Paul Waldman wrote an interesting article over at The Plum Line, The Maximum Freedom of the Rich to Influence Elections. It follows off of Harry Reid’s recent idea that we need to have a constitutional amendment
to reverse the Supreme Court’s recent “money is speech” rulings. From my perspective, this is far too little, far too late. But that doesn’t mean that conservatives aren’t freaking out at the thought of it.
Mitch McConnell’s spokesperson Don Stewart started tweeting out rubbish like, “Sen. Reid on the floor now calling for an amendment to the Constitution to restrict the First Amendment.” Given the assumptions, you really can’t argue with this. It’s just that the assumptions are all wrong. Imagine a city council meeting where everyone got to speak, but the only person anyone could hear was the one with the loudest voice. Would that be democracy? That’s what the “money is speech” argument is.
Lately, I’ve been thinking of the fundamental libertarian principle (which is also the basis of conservatism more generally): government is the only entity that can limit your freedom because it is the only entity with the legal right to put you in jail or kill you. But that isn’t even true in the most basic way. I can think of three rich people who seem to have gotten away with murder: OJ Simpson, Phil Spector, and Robert Blake. And they all did it because we live in an Animal Farm country where everyone is equal but some are more equal than others.
There is no greater risk to the liberty of all Americans than granting the right of a tiny fraction of Americans to spend as much money as they like on presidential campaigns. I’m certainly willing to yield Stewart’s point: limiting campaign contributions would indeed decrease one kind of freedom in this country. But it would be far offset by the increase in the liberty of everyone to make their own unmolested political decisions. But Stewart’s argument is typical of libertarian argumentation: there are no competing interests. This is just an excuse to keep the status quo and to avoid increasing the total liberty of the nation. This is why, when you get right down to it, libertarianism becomes nothing but a system designed to remove all limits from the rich at the expense of the poor. Such a system would be even worse than communism under Stalin.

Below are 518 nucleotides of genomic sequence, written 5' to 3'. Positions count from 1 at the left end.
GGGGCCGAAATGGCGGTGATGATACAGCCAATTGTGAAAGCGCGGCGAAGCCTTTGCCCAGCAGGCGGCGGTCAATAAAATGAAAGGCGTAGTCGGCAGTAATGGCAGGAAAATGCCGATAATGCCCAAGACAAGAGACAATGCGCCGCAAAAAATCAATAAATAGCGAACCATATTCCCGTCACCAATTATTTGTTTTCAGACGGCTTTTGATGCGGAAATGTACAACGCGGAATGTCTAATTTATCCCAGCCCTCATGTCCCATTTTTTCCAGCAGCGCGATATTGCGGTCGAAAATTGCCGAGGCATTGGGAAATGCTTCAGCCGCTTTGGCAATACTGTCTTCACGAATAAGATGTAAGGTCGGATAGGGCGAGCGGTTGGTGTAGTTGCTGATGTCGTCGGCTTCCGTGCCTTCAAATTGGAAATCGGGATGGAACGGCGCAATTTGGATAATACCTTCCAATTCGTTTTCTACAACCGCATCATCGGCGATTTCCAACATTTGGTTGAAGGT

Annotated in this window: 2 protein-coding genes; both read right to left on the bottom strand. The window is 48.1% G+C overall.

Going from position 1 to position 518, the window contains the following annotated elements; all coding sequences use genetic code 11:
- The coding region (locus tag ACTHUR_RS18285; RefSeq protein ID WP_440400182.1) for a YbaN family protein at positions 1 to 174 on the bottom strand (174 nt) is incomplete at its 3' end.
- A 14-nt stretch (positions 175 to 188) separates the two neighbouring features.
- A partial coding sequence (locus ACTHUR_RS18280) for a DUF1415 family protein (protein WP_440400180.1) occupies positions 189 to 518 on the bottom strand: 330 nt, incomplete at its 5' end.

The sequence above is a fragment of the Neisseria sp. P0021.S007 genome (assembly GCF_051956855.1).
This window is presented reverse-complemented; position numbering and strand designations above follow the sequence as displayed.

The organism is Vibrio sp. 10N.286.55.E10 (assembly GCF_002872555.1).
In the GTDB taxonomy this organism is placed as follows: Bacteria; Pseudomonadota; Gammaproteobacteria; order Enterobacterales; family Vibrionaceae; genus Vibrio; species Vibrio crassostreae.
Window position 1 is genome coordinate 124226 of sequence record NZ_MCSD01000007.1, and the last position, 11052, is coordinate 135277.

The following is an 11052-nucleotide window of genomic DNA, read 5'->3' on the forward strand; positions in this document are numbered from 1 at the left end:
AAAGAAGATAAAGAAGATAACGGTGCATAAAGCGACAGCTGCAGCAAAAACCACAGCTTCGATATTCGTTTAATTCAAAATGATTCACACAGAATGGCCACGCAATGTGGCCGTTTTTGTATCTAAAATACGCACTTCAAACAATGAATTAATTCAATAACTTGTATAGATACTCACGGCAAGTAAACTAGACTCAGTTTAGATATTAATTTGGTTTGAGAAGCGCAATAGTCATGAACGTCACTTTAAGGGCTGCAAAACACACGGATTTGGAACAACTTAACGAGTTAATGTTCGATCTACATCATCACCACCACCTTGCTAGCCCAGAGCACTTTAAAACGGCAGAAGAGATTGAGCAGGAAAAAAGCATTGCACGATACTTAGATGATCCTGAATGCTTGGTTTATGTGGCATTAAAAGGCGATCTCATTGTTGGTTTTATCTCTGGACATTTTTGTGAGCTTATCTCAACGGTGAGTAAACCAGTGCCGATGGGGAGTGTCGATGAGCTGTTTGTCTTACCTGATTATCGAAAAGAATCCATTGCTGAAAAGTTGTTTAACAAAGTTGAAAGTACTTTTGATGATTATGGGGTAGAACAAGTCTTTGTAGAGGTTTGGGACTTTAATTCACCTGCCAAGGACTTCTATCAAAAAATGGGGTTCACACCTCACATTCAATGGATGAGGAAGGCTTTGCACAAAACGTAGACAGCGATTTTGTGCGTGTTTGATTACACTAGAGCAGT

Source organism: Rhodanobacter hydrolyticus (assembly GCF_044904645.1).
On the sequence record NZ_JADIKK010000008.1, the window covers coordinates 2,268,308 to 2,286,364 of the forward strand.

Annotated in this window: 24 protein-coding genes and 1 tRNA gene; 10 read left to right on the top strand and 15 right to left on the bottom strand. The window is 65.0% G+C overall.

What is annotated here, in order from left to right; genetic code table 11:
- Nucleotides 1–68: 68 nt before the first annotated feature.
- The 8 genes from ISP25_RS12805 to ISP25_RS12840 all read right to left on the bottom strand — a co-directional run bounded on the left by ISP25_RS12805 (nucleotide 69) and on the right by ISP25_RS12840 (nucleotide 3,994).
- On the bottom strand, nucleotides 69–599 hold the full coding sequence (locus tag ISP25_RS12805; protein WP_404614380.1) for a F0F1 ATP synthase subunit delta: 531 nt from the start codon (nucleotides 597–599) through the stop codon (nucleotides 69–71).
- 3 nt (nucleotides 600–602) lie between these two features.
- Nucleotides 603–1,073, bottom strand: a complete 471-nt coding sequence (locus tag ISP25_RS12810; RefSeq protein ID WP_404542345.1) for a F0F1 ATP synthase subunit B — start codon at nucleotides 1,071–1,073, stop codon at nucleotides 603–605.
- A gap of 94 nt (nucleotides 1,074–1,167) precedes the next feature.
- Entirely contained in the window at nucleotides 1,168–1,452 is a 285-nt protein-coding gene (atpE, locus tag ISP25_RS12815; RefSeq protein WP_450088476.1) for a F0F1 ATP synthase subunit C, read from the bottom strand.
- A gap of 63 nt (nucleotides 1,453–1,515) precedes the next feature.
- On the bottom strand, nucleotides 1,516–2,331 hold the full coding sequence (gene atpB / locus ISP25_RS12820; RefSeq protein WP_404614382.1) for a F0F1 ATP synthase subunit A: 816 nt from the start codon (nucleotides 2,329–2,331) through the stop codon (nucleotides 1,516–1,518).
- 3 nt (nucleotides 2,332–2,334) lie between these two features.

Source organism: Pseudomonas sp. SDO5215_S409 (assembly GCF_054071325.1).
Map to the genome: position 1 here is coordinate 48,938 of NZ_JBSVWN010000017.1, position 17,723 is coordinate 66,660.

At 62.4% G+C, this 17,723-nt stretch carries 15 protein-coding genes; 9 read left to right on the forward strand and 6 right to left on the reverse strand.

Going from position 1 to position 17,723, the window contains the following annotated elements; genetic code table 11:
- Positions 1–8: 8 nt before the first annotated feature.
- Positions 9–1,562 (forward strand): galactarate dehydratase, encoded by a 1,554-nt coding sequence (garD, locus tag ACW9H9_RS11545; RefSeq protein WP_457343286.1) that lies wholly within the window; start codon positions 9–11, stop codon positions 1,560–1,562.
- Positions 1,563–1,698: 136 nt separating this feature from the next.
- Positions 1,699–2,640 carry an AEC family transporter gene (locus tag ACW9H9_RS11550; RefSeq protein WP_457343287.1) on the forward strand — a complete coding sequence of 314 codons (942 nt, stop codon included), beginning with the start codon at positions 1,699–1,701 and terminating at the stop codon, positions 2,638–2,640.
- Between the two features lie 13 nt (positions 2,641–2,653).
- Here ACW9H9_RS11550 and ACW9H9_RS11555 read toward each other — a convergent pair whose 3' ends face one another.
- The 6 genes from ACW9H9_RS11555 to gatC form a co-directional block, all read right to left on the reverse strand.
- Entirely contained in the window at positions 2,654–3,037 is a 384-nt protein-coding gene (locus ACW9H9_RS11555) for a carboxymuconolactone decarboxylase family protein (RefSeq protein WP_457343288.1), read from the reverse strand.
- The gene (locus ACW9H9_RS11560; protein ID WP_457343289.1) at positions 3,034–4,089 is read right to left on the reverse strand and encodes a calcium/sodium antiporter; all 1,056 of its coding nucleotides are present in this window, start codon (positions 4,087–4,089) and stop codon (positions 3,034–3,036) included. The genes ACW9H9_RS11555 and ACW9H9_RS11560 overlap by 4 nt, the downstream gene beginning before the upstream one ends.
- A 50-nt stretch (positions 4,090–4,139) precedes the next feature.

But I’m not too keen on many of the ideas out there for dealing with money in politics. Reid’s idea, as I said, is tepid stuff—even if it makes conservatives apoplectic. And I’m not too interested in Waldman’s pet idea of making all donations go into a blind pool were candidates didn’t know who gave to them. The problem, I think, is that this would work great for the super donors like the Kochs and Sheldon Adelson, because it isn’t just anyone who can give $100 million to a political candidate. There are other ideas—many others. Political scientists are really smart people. Personally, I would like to see strict limits to campaign lengths, but I don’t think that would be enough.
Regardless, I am behind any proposal that makes things better. Because what we have now is basically an oligarchy. And it is only getting worse.